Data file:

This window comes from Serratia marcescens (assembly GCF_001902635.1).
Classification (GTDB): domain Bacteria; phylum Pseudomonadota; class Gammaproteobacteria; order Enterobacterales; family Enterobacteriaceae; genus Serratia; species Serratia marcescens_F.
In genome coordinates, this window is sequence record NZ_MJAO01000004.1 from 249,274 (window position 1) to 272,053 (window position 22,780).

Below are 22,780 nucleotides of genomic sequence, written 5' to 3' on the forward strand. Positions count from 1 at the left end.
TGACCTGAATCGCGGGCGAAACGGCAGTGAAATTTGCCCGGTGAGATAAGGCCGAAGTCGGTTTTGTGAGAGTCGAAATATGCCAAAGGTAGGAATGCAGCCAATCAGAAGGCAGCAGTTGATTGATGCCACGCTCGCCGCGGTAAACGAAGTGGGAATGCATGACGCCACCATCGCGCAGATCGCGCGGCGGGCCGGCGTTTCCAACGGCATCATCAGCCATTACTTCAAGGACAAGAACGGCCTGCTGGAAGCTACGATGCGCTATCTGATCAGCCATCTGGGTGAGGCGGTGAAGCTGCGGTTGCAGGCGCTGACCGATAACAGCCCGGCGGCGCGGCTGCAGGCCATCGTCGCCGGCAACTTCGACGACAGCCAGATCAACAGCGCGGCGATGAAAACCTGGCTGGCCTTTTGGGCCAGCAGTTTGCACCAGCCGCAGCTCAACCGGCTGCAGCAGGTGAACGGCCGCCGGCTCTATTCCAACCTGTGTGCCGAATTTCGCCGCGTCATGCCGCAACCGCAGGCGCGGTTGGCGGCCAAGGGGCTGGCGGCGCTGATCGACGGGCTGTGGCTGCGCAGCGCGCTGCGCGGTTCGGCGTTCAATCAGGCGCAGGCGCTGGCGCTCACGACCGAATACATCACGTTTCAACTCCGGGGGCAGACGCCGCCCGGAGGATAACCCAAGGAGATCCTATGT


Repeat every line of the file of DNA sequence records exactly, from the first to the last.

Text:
This window comes from Serratia marcescens (assembly GCF_001902635.1).
Classification (GTDB): domain Bacteria; phylum Pseudomonadota; class Gammaproteobacteria; order Enterobacterales; family Enterobacteriaceae; genus Serratia; species Serratia marcescens_F.
In genome coordinates, this window is sequence record NZ_MJAO01000004.1 from 249,274 (window position 1) to 272,053 (window position 22,780).

Below are 22,780 nucleotides of genomic sequence, written 5' to 3' on the forward strand. Positions count from 1 at the left end.
TGACCTGAATCGCGGGCGAAACGGCAGTGAAATTTGCCCGGTGAGATAAGGCCGAAGTCGGTTTTGTGAGAGTCGAAATATGCCAAAGGTAGGAATGCAGCCAATCAGAAGGCAGCAGTTGATTGATGCCACGCTCGCCGCGGTAAACGAAGTGGGAATGCATGACGCCACCATCGCGCAGATCGCGCGGCGGGCCGGCGTTTCCAACGGCATCATCAGCCATTACTTCAAGGACAAGAACGGCCTGCTGGAAGCTACGATGCGCTATCTGATCAGCCATCTGGGTGAGGCGGTGAAGCTGCGGTTGCAGGCGCTGACCGATAACAGCCCGGCGGCGCGGCTGCAGGCCATCGTCGCCGGCAACTTCGACGACAGCCAGATCAACAGCGCGGCGATGAAAACCTGGCTGGCCTTTTGGGCCAGCAGTTTGCACCAGCCGCAGCTCAACCGGCTGCAGCAGGTGAACGGCCGCCGGCTCTATTCCAACCTGTGTGCCGAATTTCGCCGCGTCATGCCGCAACCGCAGGCGCGGTTGGCGGCCAAGGGGCTGGCGGCGCTGATCGACGGGCTGTGGCTGCGCAGCGCGCTGCGCGGTTCGGCGTTCAATCAGGCGCAGGCGCTGGCGCTCACGACCGAATACATCACGTTTCAACTCCGGGGGCAGACGCCGCCCGGAGGATAACCCAAGGAGATCCTATGT